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J Allergy Clin Immunol. 2005 May;115(5):1043-8.

Fungal fragments and undocumented conidia function as new aeroallergen sources.

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Department of Medicine, The University of Sydney, Australia.



More than 100 genera of fungal conidia are currently recognized as sources of allergens. The contribution of other fungal genera plus airborne fungal hyphae and fragmented conidia to allergic diseases is poorly understood.


We sought to investigate the expression of allergens from airborne wild-type fungi using the Halogen immunoassay, which uses allergic serum IgE to immunostain immobilized allergens extracted from individual fungal particles.


Airborne fungi were collected onto mixed cellulose ester protein-binding membranes for 2.5 hours with volumetric air pumps. Collected fungi were incubated overnight in a humid chamber to promote the germination of conidia. The membranes were laminated with an adhesive cover slip and immunostained with an Alternaria species-sensitive serum IgE pool. The samples were examined by means of light microscopy, and positively immunostained fungal particles were classified and counted.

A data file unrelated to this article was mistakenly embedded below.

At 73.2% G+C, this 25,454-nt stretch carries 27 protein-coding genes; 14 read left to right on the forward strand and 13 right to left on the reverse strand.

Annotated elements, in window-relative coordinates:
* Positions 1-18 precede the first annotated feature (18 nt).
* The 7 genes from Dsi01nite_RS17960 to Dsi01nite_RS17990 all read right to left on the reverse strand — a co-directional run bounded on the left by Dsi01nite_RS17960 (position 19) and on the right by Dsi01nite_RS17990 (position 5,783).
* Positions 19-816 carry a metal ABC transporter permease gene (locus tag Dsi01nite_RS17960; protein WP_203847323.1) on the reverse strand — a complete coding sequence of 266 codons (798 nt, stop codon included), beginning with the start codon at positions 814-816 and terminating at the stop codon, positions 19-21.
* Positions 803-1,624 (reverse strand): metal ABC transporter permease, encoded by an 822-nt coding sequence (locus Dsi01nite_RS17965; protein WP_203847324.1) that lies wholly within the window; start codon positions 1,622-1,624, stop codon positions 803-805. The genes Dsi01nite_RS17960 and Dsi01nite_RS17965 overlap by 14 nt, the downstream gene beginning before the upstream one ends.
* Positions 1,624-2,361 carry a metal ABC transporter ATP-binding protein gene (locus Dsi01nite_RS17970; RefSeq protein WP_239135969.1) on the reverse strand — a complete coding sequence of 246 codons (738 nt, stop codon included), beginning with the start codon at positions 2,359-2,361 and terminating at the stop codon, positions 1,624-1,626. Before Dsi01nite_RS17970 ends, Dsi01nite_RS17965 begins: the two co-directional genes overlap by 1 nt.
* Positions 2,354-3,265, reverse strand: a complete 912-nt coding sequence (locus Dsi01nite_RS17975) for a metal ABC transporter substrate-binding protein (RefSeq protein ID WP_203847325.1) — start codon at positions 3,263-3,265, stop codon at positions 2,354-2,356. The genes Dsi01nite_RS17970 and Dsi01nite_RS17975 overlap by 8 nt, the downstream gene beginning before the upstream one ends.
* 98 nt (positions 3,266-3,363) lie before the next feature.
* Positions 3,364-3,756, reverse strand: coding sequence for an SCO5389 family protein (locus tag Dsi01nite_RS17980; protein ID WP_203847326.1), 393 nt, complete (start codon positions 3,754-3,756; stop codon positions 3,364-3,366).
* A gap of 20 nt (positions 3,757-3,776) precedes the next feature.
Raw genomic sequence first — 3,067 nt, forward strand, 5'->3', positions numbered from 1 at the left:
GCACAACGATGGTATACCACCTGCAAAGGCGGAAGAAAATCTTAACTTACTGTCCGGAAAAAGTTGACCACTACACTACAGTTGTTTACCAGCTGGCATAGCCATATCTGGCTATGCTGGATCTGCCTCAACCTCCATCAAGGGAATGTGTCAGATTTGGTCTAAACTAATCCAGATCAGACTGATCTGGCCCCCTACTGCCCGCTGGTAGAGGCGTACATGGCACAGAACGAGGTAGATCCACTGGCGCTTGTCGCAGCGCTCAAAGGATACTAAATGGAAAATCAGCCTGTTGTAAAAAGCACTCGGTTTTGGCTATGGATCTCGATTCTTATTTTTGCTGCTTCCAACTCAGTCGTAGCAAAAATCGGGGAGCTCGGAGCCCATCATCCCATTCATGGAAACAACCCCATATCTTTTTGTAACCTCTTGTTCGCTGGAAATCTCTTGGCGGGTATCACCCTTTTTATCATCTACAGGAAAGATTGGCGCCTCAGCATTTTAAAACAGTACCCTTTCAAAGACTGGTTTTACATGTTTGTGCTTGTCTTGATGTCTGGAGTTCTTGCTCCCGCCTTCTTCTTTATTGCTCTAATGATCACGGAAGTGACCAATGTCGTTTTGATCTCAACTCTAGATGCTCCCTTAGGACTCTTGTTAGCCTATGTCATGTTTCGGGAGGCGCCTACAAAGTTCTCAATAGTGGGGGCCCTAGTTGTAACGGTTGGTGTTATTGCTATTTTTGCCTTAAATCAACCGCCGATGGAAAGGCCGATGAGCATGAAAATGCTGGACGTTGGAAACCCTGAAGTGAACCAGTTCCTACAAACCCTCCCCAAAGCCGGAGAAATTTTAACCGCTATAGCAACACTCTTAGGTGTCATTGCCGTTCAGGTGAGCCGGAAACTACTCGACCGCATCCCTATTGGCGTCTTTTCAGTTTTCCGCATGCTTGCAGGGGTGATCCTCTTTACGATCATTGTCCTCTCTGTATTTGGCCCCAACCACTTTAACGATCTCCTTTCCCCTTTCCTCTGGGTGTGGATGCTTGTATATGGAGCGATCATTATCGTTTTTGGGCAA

All air samples contained fungal hyphae that expressed soluble allergens and were significantly higher in concentration than counts of conidia of individual well-characterized allergenic genera (P < .05). Resultant immunostaining of fungal hyphae was heterogeneous, and approximately 25% of all hyphae expressed detectable allergen compared with nonstained hyphae (P < .05). Fungal conidia of 10 genera that were previously uncharacterized as allergen sources were shown to demonstrate IgE binding to expressed antigens and accounted for 8% of the total airborne conidia count.


Our analysis of wild-type fungi collected indoors presents a new paradigm of natural fungal exposure, which, in addition to commonly recognized species, implicates airborne hyphae, fragmented conidia, and the conidia of a much more diverse range of genera as airborne allergens.

[Indexed for MEDLINE]

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